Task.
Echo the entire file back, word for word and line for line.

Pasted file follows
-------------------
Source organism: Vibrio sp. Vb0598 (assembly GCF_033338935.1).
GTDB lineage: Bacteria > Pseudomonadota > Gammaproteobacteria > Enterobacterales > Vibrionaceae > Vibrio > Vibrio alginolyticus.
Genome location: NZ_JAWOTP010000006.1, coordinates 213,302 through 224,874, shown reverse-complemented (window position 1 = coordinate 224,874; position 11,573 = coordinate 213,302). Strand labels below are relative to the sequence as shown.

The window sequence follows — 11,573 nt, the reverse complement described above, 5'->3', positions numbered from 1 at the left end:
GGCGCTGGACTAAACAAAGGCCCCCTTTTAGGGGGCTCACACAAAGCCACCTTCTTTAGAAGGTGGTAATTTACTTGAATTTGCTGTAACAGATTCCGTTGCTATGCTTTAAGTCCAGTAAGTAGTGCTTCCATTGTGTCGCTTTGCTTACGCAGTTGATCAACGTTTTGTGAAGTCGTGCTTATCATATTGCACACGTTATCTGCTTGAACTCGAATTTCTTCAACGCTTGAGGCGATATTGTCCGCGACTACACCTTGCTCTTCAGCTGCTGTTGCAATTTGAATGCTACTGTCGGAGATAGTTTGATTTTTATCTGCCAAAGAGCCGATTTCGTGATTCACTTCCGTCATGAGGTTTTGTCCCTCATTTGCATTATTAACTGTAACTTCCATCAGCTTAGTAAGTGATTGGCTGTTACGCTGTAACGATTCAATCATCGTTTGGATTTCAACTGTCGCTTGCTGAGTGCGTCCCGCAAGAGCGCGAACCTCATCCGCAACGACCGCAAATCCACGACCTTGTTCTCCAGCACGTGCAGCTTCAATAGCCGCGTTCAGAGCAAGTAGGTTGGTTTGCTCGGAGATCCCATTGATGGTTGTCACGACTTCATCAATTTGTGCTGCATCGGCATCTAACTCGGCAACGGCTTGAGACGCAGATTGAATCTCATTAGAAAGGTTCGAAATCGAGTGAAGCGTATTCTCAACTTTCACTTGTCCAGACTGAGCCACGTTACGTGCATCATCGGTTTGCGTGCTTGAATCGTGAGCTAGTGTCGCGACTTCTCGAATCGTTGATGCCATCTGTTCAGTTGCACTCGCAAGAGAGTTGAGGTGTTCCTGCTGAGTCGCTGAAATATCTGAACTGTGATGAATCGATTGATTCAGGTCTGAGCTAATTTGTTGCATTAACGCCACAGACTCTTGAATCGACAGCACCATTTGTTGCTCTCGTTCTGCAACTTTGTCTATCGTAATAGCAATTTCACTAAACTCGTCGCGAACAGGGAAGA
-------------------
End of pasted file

Source organism: Vibrio sp. Vb0598 (assembly GCF_033338935.1).
GTDB lineage: Bacteria > Pseudomonadota > Gammaproteobacteria > Enterobacterales > Vibrionaceae > Vibrio > Vibrio alginolyticus.
Genome location: NZ_JAWOTP010000006.1, coordinates 213,302 through 224,874, shown reverse-complemented (window position 1 = coordinate 224,874; position 11,573 = coordinate 213,302). Strand labels below are relative to the sequence as shown.

The window sequence follows — 11,573 nt, the reverse complement described above, 5'->3', positions numbered from 1 at the left end:
GGCGCTGGACTAAACAAAGGCCCCCTTTTAGGGGGCTCACACAAAGCCACCTTCTTTAGAAGGTGGTAATTTACTTGAATTTGCTGTAACAGATTCCGTTGCTATGCTTTAAGTCCAGTAAGTAGTGCTTCCATTGTGTCGCTTTGCTTACGCAGTTGATCAACGTTTTGTGAAGTCGTGCTTATCATATTGCACACGTTATCTGCTTGAACTCGAATTTCTTCAACGCTTGAGGCGATATTGTCCGCGACTACACCTTGCTCTTCAGCTGCTGTTGCAATTTGAATGCTACTGTCGGAGATAGTTTGATTTTTATCTGCCAAAGAGCCGATTTCGTGATTCACTTCCGTCATGAGGTTTTGTCCCTCATTTGCATTATTAACTGTAACTTCCATCAGCTTAGTAAGTGATTGGCTGTTACGCTGTAACGATTCAATCATCGTTTGGATTTCAACTGTCGCTTGCTGAGTGCGTCCCGCAAGAGCGCGAACCTCATCCGCAACGACCGCAAATCCACGACCTTGTTCTCCAGCACGTGCAGCTTCAATAGCCGCGTTCAGAGCAAGTAGGTTGGTTTGCTCGGAGATCCCATTGATGGTTGTCACGACTTCATCAATTTGTGCTGCATCGGCATCTAACTCGGCAACGGCTTGAGACGCAGATTGAATCTCATTAGAAAGGTTCGAAATCGAGTGAAGCGTATTCTCAACTTTCACTTGTCCAGACTGAGCCACGTTACGTGCATCATCGGTTTGCGTGCTTGAATCGTGAGCTAGTGTCGCGACTTCTCGAATCGTTGATGCCATCTGTTCAGTTGCACTCGCAAGAGAGTTGAGGTGTTCCTGCTGAGTCGCTGAAATATCTGAACTGTGATGAATCGATTGATTCAGGTCTGAGCTAATTTGTTGCATTAACGCCACAGACTCTTGAATCGACAGCACCATTTGTTGCTCTCGTTCTGCAACTTTGTCTATCGTAATAGCAATTTCACTAAACTCGTCGCGAACAGGGAAGA